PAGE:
Shadow Treasurer Joe Hockey has confirmed that the Coalition Government will cut off its financial support for the Australian automotive industry.
The Guardian reports that Mr. Hockey, speaking at a campaign event in Sydney on Monday, told reporters that the Coalition will not add further money to the car industry and that they will not do any damage the way Labor had with the announcement on changes to the Fringe Benefits Tax.
“No industry can rely forever on government handouts to survive. You need to have a strong economy,” said Mr. Hockey. He also likened the FBT announcement to a “baseball bat to the back of the head”.
Coalition head Tony Abbott also said the best thing Labor could do would be to scrap its plans to impose changes to the Fringe Benefits Tax which, according to him, have “stopped the industry dead in its tracks.”
When asked about whether the Coalition would support the bailout to Holden, Abbott said “I support not going ahead with the $1.8bn fringe benefits slug on the car industry.”
Abbott criticized Prime Minister Kevin Rudd saying that since returning to the post, thousands of sales have been cancelled and jobs have been lost because of a decision that has not been consulted.
PM Rudd has confirmed that the government would impose new rules on salary-packaged cars to offset the loss that will be brought about by the decision to move to an emissions trading scheme next year. The statutory formula method for calculating fringe benefits tax, which is the cost of car multiplied by 20 per cent regardless of actual personal use of car, will be removed beginning July 15, 2013.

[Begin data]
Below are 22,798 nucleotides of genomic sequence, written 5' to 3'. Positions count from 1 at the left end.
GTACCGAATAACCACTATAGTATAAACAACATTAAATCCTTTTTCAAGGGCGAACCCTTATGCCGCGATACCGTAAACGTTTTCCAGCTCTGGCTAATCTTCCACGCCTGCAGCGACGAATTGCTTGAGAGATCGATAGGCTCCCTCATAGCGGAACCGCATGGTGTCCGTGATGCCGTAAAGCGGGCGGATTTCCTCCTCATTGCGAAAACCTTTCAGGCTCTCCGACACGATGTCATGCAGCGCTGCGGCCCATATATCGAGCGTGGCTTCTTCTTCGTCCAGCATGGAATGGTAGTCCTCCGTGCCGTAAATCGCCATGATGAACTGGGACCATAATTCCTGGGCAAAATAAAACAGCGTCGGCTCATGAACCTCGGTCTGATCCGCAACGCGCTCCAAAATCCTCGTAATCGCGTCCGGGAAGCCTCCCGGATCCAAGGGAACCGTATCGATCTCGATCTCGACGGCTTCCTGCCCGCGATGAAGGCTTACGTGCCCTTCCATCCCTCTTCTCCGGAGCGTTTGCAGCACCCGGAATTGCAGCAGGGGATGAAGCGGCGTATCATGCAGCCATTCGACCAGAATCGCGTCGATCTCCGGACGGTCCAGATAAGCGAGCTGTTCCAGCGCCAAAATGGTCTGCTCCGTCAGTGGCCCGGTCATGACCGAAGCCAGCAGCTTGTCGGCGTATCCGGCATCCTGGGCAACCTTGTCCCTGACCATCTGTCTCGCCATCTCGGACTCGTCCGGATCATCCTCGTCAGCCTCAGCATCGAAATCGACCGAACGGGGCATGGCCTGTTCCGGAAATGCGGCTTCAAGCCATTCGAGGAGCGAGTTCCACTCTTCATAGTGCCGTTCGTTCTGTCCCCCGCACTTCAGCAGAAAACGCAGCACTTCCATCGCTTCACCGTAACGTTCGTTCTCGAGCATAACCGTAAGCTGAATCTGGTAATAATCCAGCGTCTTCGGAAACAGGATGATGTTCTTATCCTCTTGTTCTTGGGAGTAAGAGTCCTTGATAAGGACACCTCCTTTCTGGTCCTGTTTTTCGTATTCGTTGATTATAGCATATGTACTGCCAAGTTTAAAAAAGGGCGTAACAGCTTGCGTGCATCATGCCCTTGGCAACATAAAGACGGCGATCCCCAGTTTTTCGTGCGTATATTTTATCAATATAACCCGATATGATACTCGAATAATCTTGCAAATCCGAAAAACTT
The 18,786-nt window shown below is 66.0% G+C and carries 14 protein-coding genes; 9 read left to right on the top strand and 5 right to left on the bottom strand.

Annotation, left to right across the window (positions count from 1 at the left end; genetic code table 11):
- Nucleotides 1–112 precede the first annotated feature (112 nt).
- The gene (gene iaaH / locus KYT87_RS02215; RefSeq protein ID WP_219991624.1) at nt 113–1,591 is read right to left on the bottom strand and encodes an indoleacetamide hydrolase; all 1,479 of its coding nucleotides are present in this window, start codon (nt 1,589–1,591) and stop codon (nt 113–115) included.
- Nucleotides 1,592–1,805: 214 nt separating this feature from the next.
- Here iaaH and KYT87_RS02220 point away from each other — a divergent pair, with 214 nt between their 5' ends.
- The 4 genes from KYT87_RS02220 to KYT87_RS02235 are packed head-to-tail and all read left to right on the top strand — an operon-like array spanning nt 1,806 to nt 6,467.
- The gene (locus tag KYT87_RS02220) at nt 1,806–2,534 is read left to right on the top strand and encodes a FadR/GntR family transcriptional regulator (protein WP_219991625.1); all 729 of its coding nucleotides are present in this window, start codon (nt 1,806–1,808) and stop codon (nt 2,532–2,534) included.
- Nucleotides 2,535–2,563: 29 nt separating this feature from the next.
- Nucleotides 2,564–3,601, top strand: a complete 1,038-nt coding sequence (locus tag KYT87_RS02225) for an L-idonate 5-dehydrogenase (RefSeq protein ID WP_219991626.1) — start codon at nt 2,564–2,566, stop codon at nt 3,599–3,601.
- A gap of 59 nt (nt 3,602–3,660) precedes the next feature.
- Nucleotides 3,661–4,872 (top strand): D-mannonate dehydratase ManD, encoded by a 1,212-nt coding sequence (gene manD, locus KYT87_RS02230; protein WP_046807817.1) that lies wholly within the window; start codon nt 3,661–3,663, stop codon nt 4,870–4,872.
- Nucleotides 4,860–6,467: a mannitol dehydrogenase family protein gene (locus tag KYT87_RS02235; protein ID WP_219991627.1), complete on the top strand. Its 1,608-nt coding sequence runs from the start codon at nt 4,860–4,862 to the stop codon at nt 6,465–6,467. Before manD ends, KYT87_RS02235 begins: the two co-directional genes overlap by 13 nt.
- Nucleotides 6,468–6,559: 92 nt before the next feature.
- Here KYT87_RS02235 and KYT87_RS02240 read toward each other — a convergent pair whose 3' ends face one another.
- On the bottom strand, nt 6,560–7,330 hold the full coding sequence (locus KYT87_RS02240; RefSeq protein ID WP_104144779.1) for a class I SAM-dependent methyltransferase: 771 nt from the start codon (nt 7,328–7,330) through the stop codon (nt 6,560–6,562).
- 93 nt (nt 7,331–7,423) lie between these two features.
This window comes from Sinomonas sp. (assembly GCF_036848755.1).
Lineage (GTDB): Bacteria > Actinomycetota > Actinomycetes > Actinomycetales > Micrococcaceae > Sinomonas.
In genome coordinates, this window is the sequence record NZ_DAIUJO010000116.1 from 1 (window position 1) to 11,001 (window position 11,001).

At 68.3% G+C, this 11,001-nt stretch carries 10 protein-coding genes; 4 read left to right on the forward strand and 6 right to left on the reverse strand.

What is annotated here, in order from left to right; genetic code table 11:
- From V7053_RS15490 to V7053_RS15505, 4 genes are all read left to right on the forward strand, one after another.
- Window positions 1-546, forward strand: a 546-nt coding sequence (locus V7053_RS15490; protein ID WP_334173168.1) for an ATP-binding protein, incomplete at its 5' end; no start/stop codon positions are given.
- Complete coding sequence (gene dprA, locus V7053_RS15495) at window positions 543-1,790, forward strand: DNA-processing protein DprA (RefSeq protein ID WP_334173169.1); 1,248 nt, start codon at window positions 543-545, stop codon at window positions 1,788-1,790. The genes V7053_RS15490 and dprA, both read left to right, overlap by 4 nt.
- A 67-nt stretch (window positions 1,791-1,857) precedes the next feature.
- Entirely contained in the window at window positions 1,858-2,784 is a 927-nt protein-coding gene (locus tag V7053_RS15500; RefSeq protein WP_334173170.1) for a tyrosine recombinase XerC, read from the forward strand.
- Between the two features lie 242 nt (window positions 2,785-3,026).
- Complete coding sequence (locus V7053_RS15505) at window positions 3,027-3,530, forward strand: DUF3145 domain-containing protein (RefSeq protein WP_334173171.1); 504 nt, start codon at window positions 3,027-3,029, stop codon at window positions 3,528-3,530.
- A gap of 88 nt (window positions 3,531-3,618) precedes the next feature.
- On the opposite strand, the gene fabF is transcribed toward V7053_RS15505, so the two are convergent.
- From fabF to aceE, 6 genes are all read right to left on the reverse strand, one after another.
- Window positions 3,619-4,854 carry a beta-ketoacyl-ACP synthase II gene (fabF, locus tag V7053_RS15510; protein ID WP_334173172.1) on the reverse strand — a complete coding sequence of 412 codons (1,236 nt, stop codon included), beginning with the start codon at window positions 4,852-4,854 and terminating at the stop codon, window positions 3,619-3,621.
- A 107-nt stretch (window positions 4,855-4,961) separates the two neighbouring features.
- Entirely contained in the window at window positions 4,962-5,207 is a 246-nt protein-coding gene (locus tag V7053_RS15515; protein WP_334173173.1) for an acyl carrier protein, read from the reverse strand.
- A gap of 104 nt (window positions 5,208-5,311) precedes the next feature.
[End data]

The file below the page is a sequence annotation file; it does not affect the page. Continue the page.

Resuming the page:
The cost of dumping the carbon tax would be about $4 billion, and the government plans to compensate for this figure by getting around 320,000 drivers to pay additional tax bills amounting to about $1,400 a year.
Meanwhile, Industry and innovation Minister Kim Carr has reacted strongly to the statements made by the Coalition.
“Joe Hockey has slammed the door on the industry. At his doorstop today he could not have been clearer about what the Coalition’s policy really is when he said “we’re not going to add further money to the car industry,” said Mr. Carr via a media release.
“Unlike Tony Abbott and the Coalition, the Government understands the value of automotive manufacturing to the economy. We understand the benefit of investment in research and development, in cutting-edge technology and in being only one of 13 countries in the world that has the expertise to make a car from scratch.”
“Labor will support manufacturing and the communities, workers and businesses down the supply chain who rely on this sector and have done for decades.”
“Labor will not give up on Australian jobs even if the Coalition has.”